With the Supreme Election Commission's closure of the window for the nomination of candidates for Egypt's parliamentary elections, a fierce election battle has begun.
The battle is between the ruling National Democratic Party, which currently holds a majority of seats in parliament, and the opposition led by the Wafd Party and the legally banned Muslim Brotherhood.
The first phase of the elections is set for November 28th, with candidates competing for 508 seats, including 64 seats reserved for women. The elections come less than a year prior to the presidential elections scheduled for the end of September 2011.
The Supreme Election Commission announced Monday (November 8th), that the total number of candidates running in the elections reached 5,720 men and women, all of whom submitted their nomination papers in the designated five-day filing and application period.
The ruling party garnered the largest share of candidates among all parties, with over 700 nominated, due primarily to its new policy of running more than one candidate in many of the precincts, especially in precincts where intra-party primary elections did not result in a clear winner.
Among National Party candidates there are nine government ministers, including Minister of Finance Youssef Boutros Ghali, Minister of Petroleum Sameh Fahmi, and Minister of International Co-operation Faiza Abu Naga. Published candidate lists show Egyptian Prime Minister Ahmed Nazif at the top the ruling party's list. The Wafd Party is fielding the largest number of candidates among opposition parties, with 209 candidates contesting seats in all provinces except South Sinai, and 27 female candidates running for quota seats. Wafd's list includes ten incumbent and 16 former representatives.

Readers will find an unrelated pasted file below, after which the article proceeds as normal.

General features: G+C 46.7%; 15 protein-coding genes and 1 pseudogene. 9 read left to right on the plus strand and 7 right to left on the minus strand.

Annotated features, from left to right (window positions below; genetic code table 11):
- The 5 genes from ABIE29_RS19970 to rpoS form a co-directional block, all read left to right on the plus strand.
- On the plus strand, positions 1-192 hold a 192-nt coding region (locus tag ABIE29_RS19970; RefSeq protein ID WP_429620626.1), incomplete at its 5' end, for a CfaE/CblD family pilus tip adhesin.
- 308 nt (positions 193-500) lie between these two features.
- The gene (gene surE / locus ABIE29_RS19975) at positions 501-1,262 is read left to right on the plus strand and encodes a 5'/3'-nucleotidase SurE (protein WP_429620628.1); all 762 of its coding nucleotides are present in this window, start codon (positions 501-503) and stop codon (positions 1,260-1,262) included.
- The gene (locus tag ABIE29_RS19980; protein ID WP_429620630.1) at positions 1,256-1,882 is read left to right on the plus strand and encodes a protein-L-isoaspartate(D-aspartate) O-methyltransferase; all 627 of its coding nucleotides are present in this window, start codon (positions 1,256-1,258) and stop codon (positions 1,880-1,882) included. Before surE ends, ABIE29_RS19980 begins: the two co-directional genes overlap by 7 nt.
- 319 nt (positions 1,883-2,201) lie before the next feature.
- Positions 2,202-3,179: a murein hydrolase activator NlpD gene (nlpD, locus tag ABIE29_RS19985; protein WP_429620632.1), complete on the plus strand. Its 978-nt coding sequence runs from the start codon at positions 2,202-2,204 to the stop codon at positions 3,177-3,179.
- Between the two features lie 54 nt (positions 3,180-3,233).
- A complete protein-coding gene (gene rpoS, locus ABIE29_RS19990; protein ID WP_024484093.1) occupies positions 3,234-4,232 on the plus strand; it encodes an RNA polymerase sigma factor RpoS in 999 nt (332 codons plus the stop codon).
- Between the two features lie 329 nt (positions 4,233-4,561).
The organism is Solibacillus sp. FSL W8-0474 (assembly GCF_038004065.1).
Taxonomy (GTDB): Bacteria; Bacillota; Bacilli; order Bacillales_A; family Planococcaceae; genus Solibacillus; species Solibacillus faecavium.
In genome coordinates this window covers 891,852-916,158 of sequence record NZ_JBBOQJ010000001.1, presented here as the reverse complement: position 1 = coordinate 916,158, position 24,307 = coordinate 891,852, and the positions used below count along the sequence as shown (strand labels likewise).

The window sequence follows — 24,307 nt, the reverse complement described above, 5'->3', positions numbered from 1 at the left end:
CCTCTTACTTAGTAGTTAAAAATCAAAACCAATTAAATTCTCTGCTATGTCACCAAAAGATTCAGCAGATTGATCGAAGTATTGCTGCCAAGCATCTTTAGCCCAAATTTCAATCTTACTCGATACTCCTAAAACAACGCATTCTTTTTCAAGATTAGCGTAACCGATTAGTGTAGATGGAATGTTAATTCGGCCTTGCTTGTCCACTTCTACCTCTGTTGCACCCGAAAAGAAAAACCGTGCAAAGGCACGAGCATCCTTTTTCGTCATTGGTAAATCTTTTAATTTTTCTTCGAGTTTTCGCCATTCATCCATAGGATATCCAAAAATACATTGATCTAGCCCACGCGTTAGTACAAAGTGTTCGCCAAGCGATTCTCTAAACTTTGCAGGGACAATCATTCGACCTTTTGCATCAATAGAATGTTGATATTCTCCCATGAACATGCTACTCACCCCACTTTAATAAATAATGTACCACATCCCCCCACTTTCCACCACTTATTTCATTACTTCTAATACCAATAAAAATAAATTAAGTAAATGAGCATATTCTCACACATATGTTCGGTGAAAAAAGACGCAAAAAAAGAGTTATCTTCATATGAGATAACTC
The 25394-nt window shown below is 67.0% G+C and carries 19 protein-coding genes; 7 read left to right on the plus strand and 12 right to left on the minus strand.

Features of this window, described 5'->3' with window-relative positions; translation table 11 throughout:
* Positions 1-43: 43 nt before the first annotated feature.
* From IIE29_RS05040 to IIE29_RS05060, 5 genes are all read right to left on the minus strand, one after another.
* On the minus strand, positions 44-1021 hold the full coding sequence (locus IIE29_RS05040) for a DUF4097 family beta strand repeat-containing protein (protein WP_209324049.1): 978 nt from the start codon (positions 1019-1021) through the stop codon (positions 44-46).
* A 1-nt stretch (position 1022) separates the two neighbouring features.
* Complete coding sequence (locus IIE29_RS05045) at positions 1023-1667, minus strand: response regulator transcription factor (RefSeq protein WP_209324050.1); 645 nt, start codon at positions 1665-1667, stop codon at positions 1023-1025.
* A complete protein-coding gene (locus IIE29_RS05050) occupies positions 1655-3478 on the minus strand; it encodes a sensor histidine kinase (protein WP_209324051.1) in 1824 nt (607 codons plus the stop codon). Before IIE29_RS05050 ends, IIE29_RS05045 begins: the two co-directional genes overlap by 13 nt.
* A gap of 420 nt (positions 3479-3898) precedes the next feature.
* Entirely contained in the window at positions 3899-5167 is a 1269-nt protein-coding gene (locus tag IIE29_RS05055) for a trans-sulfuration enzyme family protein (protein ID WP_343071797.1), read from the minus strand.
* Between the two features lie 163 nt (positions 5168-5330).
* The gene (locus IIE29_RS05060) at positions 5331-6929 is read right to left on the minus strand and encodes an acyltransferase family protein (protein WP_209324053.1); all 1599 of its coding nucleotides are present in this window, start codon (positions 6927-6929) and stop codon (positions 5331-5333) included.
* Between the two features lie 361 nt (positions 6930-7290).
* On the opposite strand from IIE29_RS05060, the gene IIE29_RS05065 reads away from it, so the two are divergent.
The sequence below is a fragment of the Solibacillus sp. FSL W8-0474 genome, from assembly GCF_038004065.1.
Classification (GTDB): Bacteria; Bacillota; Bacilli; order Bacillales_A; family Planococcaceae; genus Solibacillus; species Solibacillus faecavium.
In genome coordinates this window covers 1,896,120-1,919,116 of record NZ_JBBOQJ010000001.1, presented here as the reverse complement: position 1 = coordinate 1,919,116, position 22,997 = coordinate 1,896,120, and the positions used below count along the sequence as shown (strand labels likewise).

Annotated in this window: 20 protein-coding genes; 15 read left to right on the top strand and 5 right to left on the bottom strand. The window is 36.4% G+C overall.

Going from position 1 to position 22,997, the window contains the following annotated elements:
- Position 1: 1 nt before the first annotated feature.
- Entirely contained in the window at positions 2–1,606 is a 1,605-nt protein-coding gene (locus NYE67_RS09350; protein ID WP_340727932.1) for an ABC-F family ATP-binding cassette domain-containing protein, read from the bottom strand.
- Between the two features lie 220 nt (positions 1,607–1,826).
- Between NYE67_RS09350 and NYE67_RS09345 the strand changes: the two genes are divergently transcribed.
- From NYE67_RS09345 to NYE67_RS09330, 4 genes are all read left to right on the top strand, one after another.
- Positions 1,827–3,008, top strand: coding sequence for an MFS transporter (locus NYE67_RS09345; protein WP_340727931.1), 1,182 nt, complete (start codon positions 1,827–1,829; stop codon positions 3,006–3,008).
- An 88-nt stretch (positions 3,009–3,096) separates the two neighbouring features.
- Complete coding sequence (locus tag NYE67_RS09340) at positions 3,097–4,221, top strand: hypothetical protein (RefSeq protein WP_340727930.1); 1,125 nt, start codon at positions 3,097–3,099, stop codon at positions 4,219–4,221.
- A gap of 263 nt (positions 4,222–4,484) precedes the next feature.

The Tagammu Party has the second-largest number of candidates among opposition parties, with 78 running, including nine women and five Copts.
Meanwhile, the legally banned Muslim Brotherhood is fielding 137 candidates (running as 'independents'), even though a number of its nominees have been rejected by the Supreme Election Commission.
The large number of candidates competing against each other has experts talking about two important factors -- the first being the extent of candidates' commitment to abide by the rules set by the Supreme Election Commission, and the likelihood of parties striking deals with each other to divide seats among them.
"The majority of the candidates will not abide by the rules instituted expressly for the electoral process, particularly the cap on election campaign spending set by the Supreme Election Commission at 200,000 pounds, and especially since election campaign advertising began months ago, much earlier than the official start date marked by the end of the nomination period," Bahiyu Ed-Din Hassan, director of the Cairo Centre for Human Rights Studies, told Al-Shorfa.
"Despite denials by opposition parties and the National Party of the existence of a deal, by all indications there are a large number of seats that will be subject to deals and concessions by both the National Party and the opposition parties," he added.
The prohibition of the use of religious slogans is one of the key rules the Supreme Election Commission has warned against violating. But with campaign advertising peaking in the coming days, a confrontation between the Supreme Election Commission and the Muslim Brotherhood is inevitable, given that the Brotherhood has announced it will not relinquish the slogan "Islam is the solution" as the campaign slogan for all its candidates.
In response, the Egyptian Organisation for Human Rights demanded that the Brotherhood's candidates commit in the days following the end of the nomination period to abide by the rules of the Supreme Elections Commission, out of respect for the Egyptian Constitution.
The large number of independent candidates, which exceeds 4000, "could ignite some constituencies", according to Dr. Amr Hashem Rabie, a political analyst at Al-Ahram Centre for Political and Strategic Studies.
"Some electoral districts in the 2005 elections experienced violent incidents due to the large number of candidates competing for one seat, leading to voter intimidation and bullying," Rabie said, noting that, "most bullying incidents took place in districts contested by a large number of independent candidates."